It is easy for the Government to say, “Well the process is quick and therefore these issues should not be widespread. Get the application in and then get on with your job hunt or social security application”, but, in practice, it is not that simple. We know that over 100,000 people had been waiting for more than three months in May, and remember, too, that, as we know from Windrush, it is precisely when people are making new job applications or applying for social security or a tenancy that they suddenly realise that they have not applied and should have done. Waiting for three months at these moments of crisis could destroy lives, with employment, accommodation and financial support all missed out on.
The Home Office has mentioned a process for accelerating certain cases, which is welcome, but how does that work? How can we ask on behalf of our constituents that their case is accelerated for these very good reasons? What will the criteria be for accelerating cases, what will the timescales be, and what does that mean for other cases and how long they will take?
Finally, on late applications, I previously asked the Minister what would happen if someone incurred health charges because they had failed to apply for the settlement scheme, but, having realised their error, they then went on to apply late and successfully showed that they had a reasonable excuse. If I recall correctly, the Minister suggested at the Home Affairs Committee that it would be ridiculous to then insist on those charges being paid. After all, they had had a reasonable excuse for a late application, but, as I understand it—I would love to be corrected—that is exactly what will now happen in England. How can that be justified? Why is it that someone who is considered to have reasonable grounds to apply late can still be held liable for healthcare charges incurred before submission of their justifiably late application? It seems an incredibly strange situation.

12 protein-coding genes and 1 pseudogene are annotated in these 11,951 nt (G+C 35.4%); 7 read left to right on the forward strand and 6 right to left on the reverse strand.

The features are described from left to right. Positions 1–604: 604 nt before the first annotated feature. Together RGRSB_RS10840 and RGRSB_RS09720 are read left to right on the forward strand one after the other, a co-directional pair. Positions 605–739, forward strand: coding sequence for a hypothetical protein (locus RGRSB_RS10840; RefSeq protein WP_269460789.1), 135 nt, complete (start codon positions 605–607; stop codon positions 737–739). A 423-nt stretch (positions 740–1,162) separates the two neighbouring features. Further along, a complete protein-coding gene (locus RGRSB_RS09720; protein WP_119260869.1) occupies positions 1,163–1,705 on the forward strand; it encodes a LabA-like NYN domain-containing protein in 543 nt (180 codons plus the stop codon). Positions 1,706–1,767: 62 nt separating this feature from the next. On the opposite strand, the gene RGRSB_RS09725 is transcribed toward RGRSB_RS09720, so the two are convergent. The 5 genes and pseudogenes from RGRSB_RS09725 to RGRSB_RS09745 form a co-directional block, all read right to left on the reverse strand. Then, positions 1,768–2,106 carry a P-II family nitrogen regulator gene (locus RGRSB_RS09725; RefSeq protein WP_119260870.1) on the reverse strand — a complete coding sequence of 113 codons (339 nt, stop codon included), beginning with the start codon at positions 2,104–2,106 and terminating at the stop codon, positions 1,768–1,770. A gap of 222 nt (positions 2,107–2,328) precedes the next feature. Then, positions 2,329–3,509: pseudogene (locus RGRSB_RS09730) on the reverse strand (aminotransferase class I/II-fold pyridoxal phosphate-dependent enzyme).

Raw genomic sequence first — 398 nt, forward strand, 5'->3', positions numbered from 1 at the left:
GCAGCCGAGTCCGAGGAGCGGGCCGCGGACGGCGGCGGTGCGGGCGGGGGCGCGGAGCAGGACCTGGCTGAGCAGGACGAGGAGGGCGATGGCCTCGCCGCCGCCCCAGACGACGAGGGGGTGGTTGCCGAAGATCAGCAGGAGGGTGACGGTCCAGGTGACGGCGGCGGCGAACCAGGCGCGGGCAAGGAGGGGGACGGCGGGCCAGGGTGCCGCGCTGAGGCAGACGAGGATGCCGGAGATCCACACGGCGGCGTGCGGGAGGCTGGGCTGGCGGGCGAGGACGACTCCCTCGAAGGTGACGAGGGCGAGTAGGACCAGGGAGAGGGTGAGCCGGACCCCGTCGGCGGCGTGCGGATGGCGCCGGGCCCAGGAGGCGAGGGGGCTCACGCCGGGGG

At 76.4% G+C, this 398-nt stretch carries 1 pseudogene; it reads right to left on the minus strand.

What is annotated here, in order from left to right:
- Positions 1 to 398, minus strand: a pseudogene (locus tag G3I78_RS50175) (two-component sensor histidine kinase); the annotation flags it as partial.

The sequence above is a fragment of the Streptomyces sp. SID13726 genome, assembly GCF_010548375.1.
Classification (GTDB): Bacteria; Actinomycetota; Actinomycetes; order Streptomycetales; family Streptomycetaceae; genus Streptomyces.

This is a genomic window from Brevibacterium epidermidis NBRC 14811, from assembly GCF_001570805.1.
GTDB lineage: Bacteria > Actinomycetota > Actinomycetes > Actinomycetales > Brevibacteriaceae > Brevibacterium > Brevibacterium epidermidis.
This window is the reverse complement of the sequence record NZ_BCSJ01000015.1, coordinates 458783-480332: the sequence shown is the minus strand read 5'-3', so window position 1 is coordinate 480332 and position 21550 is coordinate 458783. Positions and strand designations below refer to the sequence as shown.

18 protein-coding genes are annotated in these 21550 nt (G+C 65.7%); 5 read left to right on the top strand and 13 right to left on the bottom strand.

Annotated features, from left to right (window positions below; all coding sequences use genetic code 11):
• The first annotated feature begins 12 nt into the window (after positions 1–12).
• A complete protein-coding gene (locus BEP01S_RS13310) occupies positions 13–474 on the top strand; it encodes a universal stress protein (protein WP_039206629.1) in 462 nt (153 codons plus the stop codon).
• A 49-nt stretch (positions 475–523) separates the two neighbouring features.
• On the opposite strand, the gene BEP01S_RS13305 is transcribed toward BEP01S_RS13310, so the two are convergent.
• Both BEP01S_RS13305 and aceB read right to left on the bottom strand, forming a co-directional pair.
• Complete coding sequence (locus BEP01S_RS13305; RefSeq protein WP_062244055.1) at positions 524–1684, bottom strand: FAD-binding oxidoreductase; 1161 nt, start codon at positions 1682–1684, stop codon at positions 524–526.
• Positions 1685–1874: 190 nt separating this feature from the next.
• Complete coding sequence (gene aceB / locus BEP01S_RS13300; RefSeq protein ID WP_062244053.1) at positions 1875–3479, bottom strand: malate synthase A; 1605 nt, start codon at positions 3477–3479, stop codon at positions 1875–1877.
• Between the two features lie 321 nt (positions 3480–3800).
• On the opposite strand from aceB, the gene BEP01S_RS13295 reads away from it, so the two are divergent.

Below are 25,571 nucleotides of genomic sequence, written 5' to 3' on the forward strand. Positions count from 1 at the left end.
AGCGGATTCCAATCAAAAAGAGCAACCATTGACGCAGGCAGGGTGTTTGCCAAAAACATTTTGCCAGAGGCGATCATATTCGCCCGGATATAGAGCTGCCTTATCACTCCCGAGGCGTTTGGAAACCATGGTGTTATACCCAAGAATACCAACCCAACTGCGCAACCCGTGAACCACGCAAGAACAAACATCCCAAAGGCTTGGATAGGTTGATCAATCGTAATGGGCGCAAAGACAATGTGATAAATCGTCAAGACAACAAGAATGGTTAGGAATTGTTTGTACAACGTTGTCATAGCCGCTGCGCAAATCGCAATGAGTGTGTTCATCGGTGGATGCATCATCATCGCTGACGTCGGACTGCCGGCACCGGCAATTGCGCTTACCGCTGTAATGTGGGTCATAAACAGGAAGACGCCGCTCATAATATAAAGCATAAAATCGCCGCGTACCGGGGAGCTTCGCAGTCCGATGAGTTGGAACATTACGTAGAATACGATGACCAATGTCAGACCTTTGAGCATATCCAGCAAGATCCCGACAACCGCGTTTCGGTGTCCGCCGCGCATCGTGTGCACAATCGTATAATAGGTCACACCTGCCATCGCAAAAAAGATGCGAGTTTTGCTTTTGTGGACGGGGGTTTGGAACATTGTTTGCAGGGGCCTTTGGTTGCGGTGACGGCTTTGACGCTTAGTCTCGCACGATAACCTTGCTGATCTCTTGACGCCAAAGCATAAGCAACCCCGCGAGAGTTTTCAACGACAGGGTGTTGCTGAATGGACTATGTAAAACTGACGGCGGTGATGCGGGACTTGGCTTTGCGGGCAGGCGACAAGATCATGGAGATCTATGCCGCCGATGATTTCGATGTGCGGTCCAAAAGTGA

What about those who have not applied at all? I want everyone to apply, though late—I am sure we all do—so what is the Government’s strategy here? Is there not a danger that the reasonable excuse test is going to put people off, especially if, as suggested in the guidance, it has to be more strictly interpreted the more time goes on? Why is that advice there? Those who encounter border enforcement, whether the Home Office version or delegated private actors such as employers, are going to have 28 days’ notice to apply, but what has been done to make sure that some of the people most likely to have missed a deadline—vulnerable and marginalised groups, and maybe those with health issues or with poor English—understand what that notice means and what exactly is required of them? For example, is it going be available in different languages, will they be signposted for advice and what happens if that 28-day deadline is missed?